Children will be able to design a tree house, decorate a skyscraper, create a floor plan, and more. Brightly colored, child-sized modules explore math concepts by using tessellations, ornament design, symmetry, scale, proportion, and composition. Children will explore familiar geometric shapes to better understand the properties of materials and structures. Through the manipulation of materials, children will be empowered to build, draw and create. In addition to the hands-on activities, interpretative panels explain the work of an architect and basic architectural concepts.

    In addition to the exhibit, The Betts House will also have periodic special Saturday activities, Family Fun Saturdays which will be announced on our calendar.  These activities for children and families include hands-on programs on roofing and other trades as well as story times and craft activities.
  • CPDI Africa 2015 Architecture Awards!

    Atlanta | Dates: 18 Apr – 31 Aug, 2015
    The Community Planning & Design Initiative, Africa is accepting entries of modern interpretations of traditional African residential design, as well as research papers and artists impressions on the art of African architecture. Join us! Registration & Awards schedule listed on www.cpdiafrica.org
  • The Church Monuments Essay Prize 2015

    Dates: 15 Apr – 31 Dec, 2015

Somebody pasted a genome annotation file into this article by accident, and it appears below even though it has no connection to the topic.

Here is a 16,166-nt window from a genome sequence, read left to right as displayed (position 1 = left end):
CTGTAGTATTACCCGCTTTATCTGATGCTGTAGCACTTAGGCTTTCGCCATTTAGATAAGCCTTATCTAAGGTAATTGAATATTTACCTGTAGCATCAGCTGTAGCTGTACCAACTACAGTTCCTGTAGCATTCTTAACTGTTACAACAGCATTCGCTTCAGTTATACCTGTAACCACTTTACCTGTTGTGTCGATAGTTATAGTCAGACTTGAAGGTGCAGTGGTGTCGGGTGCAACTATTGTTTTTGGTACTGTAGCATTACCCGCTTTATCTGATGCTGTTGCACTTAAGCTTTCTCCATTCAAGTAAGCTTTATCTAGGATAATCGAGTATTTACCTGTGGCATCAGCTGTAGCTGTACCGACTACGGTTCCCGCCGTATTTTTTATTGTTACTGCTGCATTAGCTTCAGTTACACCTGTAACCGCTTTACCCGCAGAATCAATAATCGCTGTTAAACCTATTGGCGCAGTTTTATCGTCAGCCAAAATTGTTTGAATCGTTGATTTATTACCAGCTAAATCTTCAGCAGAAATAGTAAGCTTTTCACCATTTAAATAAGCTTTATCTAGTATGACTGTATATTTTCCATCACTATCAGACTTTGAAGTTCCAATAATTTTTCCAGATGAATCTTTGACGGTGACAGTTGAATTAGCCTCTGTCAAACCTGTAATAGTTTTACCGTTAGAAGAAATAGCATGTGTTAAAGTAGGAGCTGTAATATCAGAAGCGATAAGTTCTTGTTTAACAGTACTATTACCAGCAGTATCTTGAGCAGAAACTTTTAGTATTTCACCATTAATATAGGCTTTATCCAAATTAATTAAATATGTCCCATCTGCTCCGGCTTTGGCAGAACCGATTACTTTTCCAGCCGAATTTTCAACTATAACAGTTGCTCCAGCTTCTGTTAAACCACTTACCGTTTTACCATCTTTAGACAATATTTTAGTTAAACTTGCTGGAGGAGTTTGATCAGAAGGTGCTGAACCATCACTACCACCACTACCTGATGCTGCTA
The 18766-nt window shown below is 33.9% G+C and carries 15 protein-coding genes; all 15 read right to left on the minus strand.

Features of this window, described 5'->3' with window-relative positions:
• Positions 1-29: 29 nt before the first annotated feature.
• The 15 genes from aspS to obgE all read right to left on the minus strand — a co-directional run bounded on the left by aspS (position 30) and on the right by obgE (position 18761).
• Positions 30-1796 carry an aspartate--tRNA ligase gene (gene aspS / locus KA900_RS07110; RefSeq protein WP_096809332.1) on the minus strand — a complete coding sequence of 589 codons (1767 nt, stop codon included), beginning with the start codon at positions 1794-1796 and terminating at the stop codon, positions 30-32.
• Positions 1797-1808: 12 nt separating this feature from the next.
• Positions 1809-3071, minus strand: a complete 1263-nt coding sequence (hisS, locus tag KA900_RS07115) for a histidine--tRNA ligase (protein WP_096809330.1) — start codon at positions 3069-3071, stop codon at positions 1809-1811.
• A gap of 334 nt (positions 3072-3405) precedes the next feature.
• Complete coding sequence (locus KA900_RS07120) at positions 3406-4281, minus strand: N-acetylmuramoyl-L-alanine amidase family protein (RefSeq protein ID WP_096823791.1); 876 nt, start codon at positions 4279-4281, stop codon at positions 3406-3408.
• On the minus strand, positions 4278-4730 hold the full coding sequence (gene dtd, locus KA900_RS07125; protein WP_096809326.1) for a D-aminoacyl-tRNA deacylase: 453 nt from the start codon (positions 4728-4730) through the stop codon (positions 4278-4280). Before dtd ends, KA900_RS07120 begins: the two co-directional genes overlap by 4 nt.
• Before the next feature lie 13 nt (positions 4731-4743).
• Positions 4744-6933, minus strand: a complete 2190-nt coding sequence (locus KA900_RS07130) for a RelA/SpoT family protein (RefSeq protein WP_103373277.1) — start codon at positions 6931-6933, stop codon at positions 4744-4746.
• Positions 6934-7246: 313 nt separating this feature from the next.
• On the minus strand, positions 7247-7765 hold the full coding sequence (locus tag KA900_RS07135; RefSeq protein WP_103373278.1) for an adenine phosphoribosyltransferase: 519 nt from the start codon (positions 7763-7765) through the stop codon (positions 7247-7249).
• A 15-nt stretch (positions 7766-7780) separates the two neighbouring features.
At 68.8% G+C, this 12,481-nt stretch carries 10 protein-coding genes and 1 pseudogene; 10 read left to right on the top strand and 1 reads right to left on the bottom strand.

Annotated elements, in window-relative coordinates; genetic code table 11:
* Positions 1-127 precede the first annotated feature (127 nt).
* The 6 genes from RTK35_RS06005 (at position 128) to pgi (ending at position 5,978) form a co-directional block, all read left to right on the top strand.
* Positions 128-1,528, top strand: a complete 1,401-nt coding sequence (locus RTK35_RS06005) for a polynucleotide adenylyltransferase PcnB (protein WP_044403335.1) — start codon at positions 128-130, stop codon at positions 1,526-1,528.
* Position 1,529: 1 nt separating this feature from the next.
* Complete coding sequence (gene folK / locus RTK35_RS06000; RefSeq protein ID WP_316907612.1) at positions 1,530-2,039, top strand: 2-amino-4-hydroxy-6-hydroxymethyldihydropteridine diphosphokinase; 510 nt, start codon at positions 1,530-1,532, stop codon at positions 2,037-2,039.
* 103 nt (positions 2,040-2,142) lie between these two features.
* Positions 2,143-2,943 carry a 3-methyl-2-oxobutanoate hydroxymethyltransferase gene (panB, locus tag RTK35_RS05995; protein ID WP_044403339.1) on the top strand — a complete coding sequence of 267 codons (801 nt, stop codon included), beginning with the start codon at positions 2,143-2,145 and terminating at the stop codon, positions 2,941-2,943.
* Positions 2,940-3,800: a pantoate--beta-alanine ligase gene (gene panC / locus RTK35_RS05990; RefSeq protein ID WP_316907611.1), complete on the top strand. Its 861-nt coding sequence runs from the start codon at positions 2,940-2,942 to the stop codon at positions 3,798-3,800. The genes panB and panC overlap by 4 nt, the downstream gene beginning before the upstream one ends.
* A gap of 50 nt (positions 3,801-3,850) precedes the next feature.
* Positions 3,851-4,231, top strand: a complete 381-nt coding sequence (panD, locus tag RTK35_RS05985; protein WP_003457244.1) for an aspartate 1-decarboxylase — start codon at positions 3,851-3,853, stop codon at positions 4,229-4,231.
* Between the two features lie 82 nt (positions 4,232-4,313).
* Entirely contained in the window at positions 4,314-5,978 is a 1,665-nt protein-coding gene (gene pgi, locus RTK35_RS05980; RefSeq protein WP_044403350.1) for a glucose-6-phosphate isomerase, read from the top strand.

The Council of the Church Monuments Society offers a biennial prize of £250 called the Church Monuments Essay Prize, to be awarded with a certificate for the best essay submitted in the relevant year. The aim of the competition is to stimulate people, particularly those who may be writing on church monuments for the first time, to submit material for the peer-reviewed international CMS journal Church Monuments. Therefore, the competition is open only to those who have not previously published an article in Church Monuments. The subject of the essay must be an aspect of church monuments of any period in Britain or abroad. The length (including endnotes) shall not exceed 10,000 words and a maximum of 10 illustrations, preferably in colour. The prize will only be awarded if the essay is considered by the judges to be of sufficiently high standard to merit publication in Church Monuments (which is a green open-access journal). The closing date for new entries is 31 December 2015. For a copy of the rules and for the guidelines to contributors please see the Society’s website www.churchmonumentssociety.org, or contact the Hon. Journal Editors for more details and/or advice on the suitability of a particular topic.